TIME LINE: 3 minutes – Ireland penalty: Ronan O’Gara – 3-0; 14 mins – France try: Imanol Harinordoquy – 3-5; conversion: Lionel Beauxis – 3-7; 17 mins – Ireland penalty: Ronan O’Gara – 6-7; 34 mins – Ireland try: Jamie Heaslip – 11-7; conversion: Ronan O’Gara – 13-7; 40+1 mins – France drop goal: Lionel Beauxis – 13-10; Half-time – Ireland 13 France 10; 43 mins – Ireland try: Brian O’Driscoll – 18-10; conversion: Ronan O’Gara – 20-10; 50 mins – France try: Maxime Medard – 20-15; conversion: missed by Lionel Beauxis – 20-15; 53 mins – France drop goal: Lionel Beauxis – 20-18; 56 mins – Ireland penalty: missed by Ronan O’Gara – 20-18; 66 mins – Ireland try: Gordon D’Arcy – 25-18; conversion: Ronan O’Gara – 27-18; 76 mins – France penalty: Lionel Beauxis – 27-21; 78 mins – Ireland penalty: Ronan O’Gara – 30-21; Full-time – Ireland 30 France 21

IRELAND: Robert Kearney; Tommy Bowe, Brian O’Driscoll (capt), Paddy Wallace, Luke Fitzgerald; Ronan O’Gara, Tomas O’Leary; Marcus Horan, Jerry Flannery, John Hayes, Donncha O’Callaghan, Paul O’Connell, Stephen Ferris, David Wallace, Jamie Heaslip.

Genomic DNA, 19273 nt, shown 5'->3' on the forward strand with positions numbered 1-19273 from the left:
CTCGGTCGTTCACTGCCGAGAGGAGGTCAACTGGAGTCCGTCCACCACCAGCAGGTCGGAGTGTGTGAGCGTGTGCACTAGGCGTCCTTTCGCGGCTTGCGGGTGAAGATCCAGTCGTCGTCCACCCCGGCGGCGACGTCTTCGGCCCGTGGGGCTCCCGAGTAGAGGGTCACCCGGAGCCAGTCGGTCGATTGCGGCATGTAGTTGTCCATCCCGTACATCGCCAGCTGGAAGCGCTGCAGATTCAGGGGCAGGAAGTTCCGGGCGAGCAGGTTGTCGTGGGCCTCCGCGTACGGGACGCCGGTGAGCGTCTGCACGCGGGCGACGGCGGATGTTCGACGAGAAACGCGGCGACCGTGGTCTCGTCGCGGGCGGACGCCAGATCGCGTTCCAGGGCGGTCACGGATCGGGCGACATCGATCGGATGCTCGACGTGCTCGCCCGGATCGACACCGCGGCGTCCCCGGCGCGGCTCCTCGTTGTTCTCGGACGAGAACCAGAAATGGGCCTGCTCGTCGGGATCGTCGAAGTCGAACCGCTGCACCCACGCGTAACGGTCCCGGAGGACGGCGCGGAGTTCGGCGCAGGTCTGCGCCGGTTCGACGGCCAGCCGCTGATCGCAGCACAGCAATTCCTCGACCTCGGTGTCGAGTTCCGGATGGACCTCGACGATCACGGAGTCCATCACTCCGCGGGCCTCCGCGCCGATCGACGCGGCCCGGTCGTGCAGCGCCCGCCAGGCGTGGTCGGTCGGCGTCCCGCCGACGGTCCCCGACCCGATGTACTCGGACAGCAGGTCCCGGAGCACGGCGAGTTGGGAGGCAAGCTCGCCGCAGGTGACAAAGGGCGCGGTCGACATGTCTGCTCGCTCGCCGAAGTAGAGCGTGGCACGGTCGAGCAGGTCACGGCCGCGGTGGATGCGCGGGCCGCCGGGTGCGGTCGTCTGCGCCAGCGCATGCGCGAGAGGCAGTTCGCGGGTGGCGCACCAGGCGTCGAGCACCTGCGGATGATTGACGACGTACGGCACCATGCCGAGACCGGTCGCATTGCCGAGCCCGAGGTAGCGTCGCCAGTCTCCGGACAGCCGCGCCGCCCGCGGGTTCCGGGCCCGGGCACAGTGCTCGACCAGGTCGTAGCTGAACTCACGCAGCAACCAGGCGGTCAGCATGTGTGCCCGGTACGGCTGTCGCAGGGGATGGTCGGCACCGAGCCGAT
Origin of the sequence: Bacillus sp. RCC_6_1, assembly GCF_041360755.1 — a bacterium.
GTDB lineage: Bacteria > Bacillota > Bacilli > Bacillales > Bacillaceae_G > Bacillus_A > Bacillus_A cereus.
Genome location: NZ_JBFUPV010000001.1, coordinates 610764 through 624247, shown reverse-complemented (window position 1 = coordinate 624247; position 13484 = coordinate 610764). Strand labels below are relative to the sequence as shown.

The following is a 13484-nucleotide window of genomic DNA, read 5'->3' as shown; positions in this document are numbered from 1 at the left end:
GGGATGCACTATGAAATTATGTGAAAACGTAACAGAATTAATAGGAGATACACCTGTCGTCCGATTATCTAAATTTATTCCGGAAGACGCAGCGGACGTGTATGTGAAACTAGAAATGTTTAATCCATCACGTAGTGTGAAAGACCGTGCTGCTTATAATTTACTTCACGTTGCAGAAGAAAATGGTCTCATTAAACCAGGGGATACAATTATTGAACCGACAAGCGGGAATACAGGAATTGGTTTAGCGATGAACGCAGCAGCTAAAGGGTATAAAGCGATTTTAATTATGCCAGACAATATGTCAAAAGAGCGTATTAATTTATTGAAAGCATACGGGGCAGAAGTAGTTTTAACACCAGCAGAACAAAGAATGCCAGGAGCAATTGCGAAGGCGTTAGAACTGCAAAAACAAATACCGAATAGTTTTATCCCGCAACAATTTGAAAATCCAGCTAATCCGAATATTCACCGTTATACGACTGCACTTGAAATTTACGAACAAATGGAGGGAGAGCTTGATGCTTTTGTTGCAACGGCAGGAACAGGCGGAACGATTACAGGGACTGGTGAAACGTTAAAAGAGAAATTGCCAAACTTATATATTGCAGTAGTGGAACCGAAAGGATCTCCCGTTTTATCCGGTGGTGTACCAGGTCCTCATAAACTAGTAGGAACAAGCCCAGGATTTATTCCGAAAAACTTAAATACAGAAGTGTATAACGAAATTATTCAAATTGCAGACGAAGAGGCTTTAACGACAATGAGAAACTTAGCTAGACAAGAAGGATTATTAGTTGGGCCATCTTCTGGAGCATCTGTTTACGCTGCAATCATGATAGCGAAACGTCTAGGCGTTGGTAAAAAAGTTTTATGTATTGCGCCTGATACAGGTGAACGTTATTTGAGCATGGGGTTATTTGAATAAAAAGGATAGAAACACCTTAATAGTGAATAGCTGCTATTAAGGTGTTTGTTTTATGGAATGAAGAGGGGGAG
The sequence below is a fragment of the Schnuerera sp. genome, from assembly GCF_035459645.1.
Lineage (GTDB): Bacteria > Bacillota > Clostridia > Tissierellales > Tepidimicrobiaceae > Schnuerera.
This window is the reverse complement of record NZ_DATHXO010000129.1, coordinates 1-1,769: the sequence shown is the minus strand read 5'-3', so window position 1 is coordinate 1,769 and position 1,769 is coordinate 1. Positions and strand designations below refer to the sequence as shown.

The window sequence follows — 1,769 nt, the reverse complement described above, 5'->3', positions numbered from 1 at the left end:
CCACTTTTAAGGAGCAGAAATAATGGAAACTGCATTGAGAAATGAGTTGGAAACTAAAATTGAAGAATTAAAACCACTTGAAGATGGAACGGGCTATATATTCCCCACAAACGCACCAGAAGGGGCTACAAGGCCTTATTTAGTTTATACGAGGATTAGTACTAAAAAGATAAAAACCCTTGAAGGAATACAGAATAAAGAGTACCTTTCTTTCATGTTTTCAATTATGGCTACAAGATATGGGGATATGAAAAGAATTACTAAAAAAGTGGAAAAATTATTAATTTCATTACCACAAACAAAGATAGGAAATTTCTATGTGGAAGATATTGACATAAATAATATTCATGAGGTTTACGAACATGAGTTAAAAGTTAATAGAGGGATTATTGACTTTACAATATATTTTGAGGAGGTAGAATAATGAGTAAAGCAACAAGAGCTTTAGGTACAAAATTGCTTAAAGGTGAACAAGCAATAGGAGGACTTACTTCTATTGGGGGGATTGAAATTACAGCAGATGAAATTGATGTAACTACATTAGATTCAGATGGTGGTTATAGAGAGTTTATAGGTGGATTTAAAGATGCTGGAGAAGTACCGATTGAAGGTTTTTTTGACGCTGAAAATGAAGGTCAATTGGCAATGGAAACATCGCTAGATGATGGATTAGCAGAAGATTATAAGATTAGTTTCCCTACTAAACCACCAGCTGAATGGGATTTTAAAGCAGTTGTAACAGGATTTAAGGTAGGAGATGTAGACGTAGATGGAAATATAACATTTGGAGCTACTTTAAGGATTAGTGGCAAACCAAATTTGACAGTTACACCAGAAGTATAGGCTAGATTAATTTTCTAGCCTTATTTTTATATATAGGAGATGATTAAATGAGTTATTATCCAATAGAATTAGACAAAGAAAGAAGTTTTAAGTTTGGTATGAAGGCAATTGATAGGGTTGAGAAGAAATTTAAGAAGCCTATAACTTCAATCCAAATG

Replacements used: Gordon D’Arcy for Wallace (29-36 mins, blood sub), Rory Best for Flannery (50), Gordon D’Arcy for Wallace (62), Denis Leamy for Ferris (73), Geordan Murphy for Kearney (76). Not used: Tom Court, Malcolm O’Kelly, Peter Stringer.

FRANCE: Clement Poitrenaud; Julien Malzieu, Florian Fritz, Yannick Jauzion, Maxime Medard; Lionel Beauxis, Sebastien Tillous-Borde; Lionel Faure, Dimitri Szarzewski, Benoit Lecouls, Sebastien Chabal, Lionel Nallet (capt), Thierry Dusautoir, Fulgence Ouedraogo, Imanol Harinordoquy.

Replacements used: Nicolas Mas for Lecouls (half-time), Benjamin Kayser for Szarzewski (59 mins), Romain Millo-Chluski for Chabal (62), Morgan Parra for Tillous-Borde (68), Louis Picamoles for Harinordoquy (71), Cedric Heymans for Poitrenaud (74), Benoit Baby for Fritz (79).

Referee: Nigel Owens (Wales)